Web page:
Oh, my poor nerves

ISN'T he amazing? Well he thinks so. Today out self-indulgent columnist James Marston tells the world what he thinks.ISN'T this world cup thing proving to be a pain in the bustle? God it's getting on my nerves.

ISN'T he amazing? Well he thinks so.

Today out self-indulgent columnist James Marston tells the world what he thinks.

ISN'T this world cup thing proving to be a pain in the bustle?

God it's getting on my nerves.

Every time I switch on my television the screen in the little Ipswich sitting room is filled with awful people cheering and men running around in shorts hugging each other.

And if that isn't bad enough the moment you pop out for a spot of luncheon or a six o'clock lime juice and gin you are bombarded with evidence of a distasteful resurgence in English nationalism as well as the ubiquitous wide screen television.

Most Read

Also, I'm getting annoyed now, the other night when England played some far off Caribbean nation which is probably much better at cricket anyway, there was a tremendous din in the town centre.

I nearly looked out of the window of my little Ipswich sitting room to find out why but I already suspected-rightly it later proved that England had won a match.

Is there really any need for every driver to sound their horn for half an hour afterwards though? It completely spoiled the last ten minutes of Priscilla Queen of the Desert.

But, my dear readers, I am a cynical hack and easily bored. I suppose for some the world cup-and I'm talking about football not chess or anything-is exactly what they want. Bread and circuses and all of that.

I've no time for it.

I'd rather listen to the Archers or thumb through my well-worn copy of A Shropshire Lad.

“If you can reach me by railway….” And step two three four and rock rock and walk walk walk.

I've decided I quite like the Rumba and while the rest of you are enjoying a mid week BBQ, with a selection of meats and a glass of Chenin on a Wednesday night spare a thought for me.

As I sashayed around the dining room at Holywells High School with long-suffering-dancing partner friend Jess everyone else in their right minds were enjoying the oh-so-rare long summer evening.

Last week we did a nice little casino step in the cha cha cha and a whisk and chassé in the waltz. A few tricky manoeuvres in the quickstep followed, a reverse turn, in fact.

Thankfully the experienced instructor Pat came to my aid when the class, by now a little confused and over-burdened with new steps, started to recap the Tango.

Just as I was flicking my beautiful head to and fro and starting to enjoy myself to the strains of some Argentinean melody.

Everything went wrong.

Poor Jess was getting her toes stubbed, my coordination completely failed me and the next thing I knew I was being calmed down by the best in the business.

“Watch my feet,” said an exasperated Pat as she bundled Jess out of the way and grabbed me.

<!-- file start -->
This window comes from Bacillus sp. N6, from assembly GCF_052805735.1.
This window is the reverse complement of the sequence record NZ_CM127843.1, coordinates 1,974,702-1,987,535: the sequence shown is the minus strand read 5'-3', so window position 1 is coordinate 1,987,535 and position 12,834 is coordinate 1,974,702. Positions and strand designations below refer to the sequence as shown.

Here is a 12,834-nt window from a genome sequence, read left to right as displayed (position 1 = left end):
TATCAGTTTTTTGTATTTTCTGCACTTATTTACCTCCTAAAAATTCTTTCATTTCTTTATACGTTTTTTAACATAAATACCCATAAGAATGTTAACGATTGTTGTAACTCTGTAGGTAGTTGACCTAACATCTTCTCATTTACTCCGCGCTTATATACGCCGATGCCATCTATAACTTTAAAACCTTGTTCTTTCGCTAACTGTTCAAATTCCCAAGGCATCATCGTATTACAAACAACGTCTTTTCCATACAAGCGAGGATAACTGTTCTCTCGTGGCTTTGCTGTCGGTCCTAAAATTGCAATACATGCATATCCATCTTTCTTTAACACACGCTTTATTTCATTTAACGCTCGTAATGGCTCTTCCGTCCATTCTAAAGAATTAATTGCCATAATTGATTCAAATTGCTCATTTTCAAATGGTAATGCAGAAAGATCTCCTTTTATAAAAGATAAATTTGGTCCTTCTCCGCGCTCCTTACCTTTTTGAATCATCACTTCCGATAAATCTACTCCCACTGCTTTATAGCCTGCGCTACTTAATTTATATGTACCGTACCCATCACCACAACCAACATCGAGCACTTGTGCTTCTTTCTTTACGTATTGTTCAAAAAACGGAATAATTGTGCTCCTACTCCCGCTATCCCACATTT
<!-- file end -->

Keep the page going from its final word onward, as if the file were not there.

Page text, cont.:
I meekly followed in her talented wake.

“Yes but I can't do it!” I wailed. “I keep going wrong.”

The still smiling Pat nodded - in agreement I suspect.

A bit of concentration makes a lot of difference though and finally as I took Jess into my arms and prepared to impress a serious demeanour fell over my face.

“I can tell you're concentrating James,” young Jess said, “You aren't talking and you're sticking your tongue out.”

I closed my mouth.

And do you know dear readers, as soon as I started to take it seriously; I found I could do it. I, or perhaps I should say we, can now for a fair execution of the progressive turn and the closed promenade.

Admittedly we can only do eight steps and a little bit but it's a start.

I've already begun to check the charity shops for a pair of tight black trousers and a cummerbund.

It was on it's last legs two weeks ago.

For those of my fans who haven't graciously written in expressing concern about the trusty rusty Rover, even though I know you meant to, I have good news.

Though the car was turning heads for the first time ever - due to I'm sure the atrocious noise coming from the exhaust region rather than the patchy paintwork and lack of trim-I drove it to the Boss Hall industrial estate to get fixed.

After lifting my trusty rusty to a height above his head, a friendly mechanic summed up the problem in words that meant nothing to me.

“The rear end is completely blown through.” He said with a concerned look on his face.

“How much?” said I with an even more concerned look on my face.

Let me run up a costing for you.

When people say “those five minutes seemed like a life time” I now know what they mean. My heart was racing, I paced up and down awkwardly, I smoked, it was like having a baby-but without the compassionate midwife.

In due course the mechanic ambled over to me. “Forty quid plus VAT,” he said.

As the news sunk and tears of inexpensive relief sprung into my eyes, I thanked God for the trusty rusty Rover one more time.

The sad thing was though, it was much quieter on the way home. Far fewer people looked in my direction.

Become a Supporter

This newspaper has been a central part of community life for many years. Our industry faces testing times, which is why we're asking for your support. Every contribution will help us continue to produce local journalism that makes a measurable difference to our community.

Become a Supporter